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Researchers May Have Just Identified the Largest Ancient Marine Reptile
According to a new study published in the "Journal of Vertebrate Paleontology," the fossil remains recovered from the Swiss Alps — a possible vertebrae, rib fragments, and a piece of a very large tooth — suggest that the ichthyosaur may be the largest ancient marine reptile. Researchers estimate its length at 69 feet, surpassing the mosasaurus by more than 10 feet.
As is common with fossil records, the picture is incomplete. The details of how large giant ichthyosaurs can get, the areas of prehistoric Earth they used to inhabit, their behaviors, and so on are mostly inferred based on what's known (or at least broadly believed) of various time periods and environments.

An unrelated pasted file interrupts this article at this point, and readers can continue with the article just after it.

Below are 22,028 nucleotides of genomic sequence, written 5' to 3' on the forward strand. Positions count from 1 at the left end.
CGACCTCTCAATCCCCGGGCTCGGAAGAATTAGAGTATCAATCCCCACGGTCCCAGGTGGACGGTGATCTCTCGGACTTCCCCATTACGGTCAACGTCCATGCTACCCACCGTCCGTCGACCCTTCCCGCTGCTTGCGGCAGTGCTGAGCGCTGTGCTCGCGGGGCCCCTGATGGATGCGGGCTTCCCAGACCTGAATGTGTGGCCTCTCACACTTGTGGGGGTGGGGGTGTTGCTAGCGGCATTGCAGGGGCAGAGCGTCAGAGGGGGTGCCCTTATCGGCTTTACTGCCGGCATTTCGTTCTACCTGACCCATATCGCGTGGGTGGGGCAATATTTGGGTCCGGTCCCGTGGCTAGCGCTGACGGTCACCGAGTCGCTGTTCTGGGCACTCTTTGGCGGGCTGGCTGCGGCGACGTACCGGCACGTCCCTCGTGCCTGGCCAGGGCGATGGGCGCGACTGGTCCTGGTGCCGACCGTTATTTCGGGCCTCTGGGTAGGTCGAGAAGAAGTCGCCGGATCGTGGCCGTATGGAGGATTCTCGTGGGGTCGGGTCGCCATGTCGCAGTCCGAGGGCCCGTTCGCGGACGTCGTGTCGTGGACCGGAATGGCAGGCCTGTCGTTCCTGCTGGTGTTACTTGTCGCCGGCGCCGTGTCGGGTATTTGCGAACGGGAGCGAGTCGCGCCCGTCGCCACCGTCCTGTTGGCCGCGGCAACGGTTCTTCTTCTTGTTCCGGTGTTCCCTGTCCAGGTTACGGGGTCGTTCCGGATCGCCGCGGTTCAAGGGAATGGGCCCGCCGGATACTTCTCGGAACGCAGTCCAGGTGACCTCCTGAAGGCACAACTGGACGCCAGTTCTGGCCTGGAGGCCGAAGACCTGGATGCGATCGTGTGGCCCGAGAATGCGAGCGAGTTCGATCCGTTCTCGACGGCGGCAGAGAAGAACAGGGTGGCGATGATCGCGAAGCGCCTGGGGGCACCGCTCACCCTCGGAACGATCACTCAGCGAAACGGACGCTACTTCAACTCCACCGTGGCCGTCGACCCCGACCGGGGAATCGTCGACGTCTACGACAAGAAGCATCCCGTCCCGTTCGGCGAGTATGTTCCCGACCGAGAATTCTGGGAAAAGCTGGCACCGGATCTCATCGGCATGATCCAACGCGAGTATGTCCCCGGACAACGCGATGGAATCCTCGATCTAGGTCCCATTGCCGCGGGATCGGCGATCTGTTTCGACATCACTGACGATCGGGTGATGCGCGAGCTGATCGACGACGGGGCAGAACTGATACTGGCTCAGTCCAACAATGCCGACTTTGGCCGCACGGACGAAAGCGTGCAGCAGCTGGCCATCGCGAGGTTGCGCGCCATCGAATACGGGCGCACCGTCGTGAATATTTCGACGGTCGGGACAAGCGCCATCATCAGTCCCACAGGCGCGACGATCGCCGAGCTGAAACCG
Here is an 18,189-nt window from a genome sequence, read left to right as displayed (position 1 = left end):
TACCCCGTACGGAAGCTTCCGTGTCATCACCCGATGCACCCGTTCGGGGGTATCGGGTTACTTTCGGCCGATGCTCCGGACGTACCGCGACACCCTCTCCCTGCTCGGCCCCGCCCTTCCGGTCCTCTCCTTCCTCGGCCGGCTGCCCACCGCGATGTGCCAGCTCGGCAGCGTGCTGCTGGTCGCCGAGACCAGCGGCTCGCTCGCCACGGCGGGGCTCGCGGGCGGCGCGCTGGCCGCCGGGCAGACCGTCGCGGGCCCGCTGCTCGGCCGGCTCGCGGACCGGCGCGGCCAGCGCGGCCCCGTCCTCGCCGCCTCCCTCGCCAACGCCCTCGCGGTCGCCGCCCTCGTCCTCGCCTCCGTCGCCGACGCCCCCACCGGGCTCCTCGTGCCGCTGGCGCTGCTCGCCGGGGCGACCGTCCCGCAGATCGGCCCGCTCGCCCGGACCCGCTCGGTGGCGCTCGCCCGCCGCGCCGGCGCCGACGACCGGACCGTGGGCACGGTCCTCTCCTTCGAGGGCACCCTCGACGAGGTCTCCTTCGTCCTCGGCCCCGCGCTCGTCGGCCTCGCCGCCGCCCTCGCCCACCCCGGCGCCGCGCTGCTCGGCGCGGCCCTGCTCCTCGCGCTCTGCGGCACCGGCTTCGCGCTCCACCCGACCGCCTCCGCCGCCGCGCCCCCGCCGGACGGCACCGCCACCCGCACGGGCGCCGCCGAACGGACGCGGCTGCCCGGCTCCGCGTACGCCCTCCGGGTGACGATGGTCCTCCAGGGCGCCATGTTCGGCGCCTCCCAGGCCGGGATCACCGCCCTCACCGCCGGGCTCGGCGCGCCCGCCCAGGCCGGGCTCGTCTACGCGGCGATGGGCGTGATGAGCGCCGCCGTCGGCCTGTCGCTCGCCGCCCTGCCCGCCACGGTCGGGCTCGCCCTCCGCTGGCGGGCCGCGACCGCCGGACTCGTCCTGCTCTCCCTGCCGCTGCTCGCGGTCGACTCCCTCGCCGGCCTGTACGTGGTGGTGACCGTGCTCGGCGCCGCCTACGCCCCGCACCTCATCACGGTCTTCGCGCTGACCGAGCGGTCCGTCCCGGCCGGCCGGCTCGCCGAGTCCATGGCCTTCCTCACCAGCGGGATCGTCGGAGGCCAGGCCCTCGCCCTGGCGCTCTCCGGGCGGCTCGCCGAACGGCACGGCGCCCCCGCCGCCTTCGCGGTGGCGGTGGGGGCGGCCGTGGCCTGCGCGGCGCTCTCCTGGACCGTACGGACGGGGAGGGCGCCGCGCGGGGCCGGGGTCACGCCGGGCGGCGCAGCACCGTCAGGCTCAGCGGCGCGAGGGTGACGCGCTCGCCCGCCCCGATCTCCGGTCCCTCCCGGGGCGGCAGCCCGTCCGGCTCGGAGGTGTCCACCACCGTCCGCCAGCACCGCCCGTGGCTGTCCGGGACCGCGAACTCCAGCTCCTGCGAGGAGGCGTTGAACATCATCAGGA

However, what has been inferred from the evidence recovered from the Upper Triassic Kössen Formation of the Swiss Alps is that ichthyosaurs may have gotten smaller as time went on. The research also indicates that toothed and toothless species of ichthyosaur may have coexisted at the same time throughout the Late Triassic Period.